Holistic Living: Medieval Manuscripts and the Art of Balancing Life

By Caroline Crosdaile

Much like the stars and the super-wealthy today who obsess over kale the perfect health and fitness regimes, people in the medieval era too had a health obsession. However, before germ theory was established in the late 19th century, their understanding of wellness revolved around a method proposed by Hippocrates in the classical period, later advanced and developed by Galens called “humoral theory”. In brief, humoral theory divided the world into fours - four seasons, four elements (earth, air, fire, water), and four humors (blood, black bile, yellow bile, phlegm). Balancing these humors was a matter of life and death, affected physical and mental health, and was a favorite absorption of people in the medieval era.

 “Giving Barley Soup to an Invalid”  Tacuinum Sanitatis , SN2644, folio 44v; 1385–1390.

“Giving Barley Soup to an Invalid” Tacuinum Sanitatis, SN2644, folio 44v; 1385–1390.

The nobility, who had the leisure time and education to contemplate their humoral composition in depth, commissioned beautiful \ and artistically illuminated manuscripts depicting the proper ways in which to cultivate their health. One such popular text is the Tacuinum Sanitatis. Originally titled Taqwīm assiḥḥah, and written in Arabic by Ibn Butland of Baghdad in the 11th century, this health treatise was later translated into Latin and circulated throughout Europe. Lavishly illuminated late fourteenth-century copies from the Italian region of Lombardy remain today, and are now located in collections in Vienna, Paris, Liège, Rouen and Rome. The popularity of the Tacuinum Sanitatis is evidenced by the modern Italian catchall word taccuino, used today to mean any sort of pocket handbook or guide. The illustrated Tacuinum Sanitatis was so widely lauded and unique because it allowed the layperson to be the master of their own health and humors without the aid of a physician. The explanatory introduction to this text reads:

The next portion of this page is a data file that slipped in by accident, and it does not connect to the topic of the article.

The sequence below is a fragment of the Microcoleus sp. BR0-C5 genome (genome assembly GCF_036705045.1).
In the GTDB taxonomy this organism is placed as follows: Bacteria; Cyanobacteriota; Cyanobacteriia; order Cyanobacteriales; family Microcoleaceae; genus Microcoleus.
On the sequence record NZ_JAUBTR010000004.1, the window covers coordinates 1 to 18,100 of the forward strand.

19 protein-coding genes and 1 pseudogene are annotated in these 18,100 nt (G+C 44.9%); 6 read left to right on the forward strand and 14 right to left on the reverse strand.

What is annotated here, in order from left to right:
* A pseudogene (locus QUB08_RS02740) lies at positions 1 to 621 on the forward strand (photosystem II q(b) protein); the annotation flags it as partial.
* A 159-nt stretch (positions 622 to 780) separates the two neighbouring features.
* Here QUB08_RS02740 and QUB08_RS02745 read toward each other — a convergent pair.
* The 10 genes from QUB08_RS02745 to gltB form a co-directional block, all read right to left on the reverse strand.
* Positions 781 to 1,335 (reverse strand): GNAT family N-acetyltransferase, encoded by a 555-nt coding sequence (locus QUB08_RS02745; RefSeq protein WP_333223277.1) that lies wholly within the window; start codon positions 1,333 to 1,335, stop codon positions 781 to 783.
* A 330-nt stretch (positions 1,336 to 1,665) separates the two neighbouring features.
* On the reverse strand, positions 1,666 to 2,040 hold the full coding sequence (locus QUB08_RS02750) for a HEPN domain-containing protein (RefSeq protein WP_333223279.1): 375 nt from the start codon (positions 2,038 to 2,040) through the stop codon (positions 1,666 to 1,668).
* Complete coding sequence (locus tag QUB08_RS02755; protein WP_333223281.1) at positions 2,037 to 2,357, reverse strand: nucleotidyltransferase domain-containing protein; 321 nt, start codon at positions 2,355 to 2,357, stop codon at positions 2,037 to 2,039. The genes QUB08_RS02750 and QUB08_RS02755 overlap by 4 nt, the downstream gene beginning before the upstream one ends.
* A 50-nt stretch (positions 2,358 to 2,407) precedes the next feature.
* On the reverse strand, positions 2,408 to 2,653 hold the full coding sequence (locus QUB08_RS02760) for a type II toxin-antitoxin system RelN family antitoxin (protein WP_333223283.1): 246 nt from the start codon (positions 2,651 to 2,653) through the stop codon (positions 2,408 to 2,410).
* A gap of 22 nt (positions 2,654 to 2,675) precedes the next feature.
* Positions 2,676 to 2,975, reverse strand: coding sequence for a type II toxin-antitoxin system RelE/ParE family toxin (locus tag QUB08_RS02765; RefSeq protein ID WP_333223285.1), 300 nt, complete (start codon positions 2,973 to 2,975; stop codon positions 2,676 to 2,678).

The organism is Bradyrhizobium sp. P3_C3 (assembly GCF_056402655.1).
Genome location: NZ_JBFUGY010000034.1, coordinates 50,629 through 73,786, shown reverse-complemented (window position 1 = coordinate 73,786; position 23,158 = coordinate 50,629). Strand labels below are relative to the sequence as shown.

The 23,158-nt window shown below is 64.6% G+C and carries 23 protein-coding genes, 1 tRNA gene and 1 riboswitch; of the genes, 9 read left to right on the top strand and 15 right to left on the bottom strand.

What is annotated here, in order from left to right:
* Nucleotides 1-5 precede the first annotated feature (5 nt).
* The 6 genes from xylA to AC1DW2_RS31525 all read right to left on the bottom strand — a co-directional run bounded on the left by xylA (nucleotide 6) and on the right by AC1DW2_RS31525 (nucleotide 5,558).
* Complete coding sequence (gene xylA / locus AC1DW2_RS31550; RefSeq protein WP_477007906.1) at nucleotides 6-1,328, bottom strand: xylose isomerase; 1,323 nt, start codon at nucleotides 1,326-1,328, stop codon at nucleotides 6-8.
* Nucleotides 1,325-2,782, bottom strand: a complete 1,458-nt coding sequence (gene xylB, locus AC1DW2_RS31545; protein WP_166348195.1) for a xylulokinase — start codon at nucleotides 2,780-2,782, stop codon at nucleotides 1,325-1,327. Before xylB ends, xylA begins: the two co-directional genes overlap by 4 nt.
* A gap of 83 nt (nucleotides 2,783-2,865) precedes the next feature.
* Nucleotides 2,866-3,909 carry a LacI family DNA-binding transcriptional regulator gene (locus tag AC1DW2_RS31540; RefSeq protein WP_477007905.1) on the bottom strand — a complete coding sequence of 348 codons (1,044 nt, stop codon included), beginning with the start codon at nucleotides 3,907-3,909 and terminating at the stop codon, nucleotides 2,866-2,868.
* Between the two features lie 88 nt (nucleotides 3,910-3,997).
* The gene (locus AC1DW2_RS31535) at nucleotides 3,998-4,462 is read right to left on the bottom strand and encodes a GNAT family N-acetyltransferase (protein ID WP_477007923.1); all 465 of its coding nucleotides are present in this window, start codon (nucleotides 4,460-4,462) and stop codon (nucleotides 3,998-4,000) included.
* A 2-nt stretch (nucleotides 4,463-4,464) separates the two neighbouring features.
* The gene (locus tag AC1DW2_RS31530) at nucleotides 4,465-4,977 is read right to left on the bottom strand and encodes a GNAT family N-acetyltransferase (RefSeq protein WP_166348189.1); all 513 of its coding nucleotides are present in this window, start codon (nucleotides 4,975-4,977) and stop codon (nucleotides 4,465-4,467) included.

“The Tacuinum Sanitatis is about the six things that are necessary for every man in the daily preservation of his health, about their correct uses and their effects. The first is the treatment of air, which concerns the heart. The second is the right use of food and drinks. The third is the correct use of movement and rest. The fourth is the prohibition of the body from sleep, or excessive wakefulness. The fifth is the correct use of elimination and retention of humors. The sixth is the regulating of the person by moderating joy, anger, fear, and distress.”

 

 “Representation of Anger”  Tacuinum Sanitatis , SN2644, folio 98v; 1385–1390.

“Representation of Anger” Tacuinum Sanitatis, SN2644, folio 98v; 1385–1390.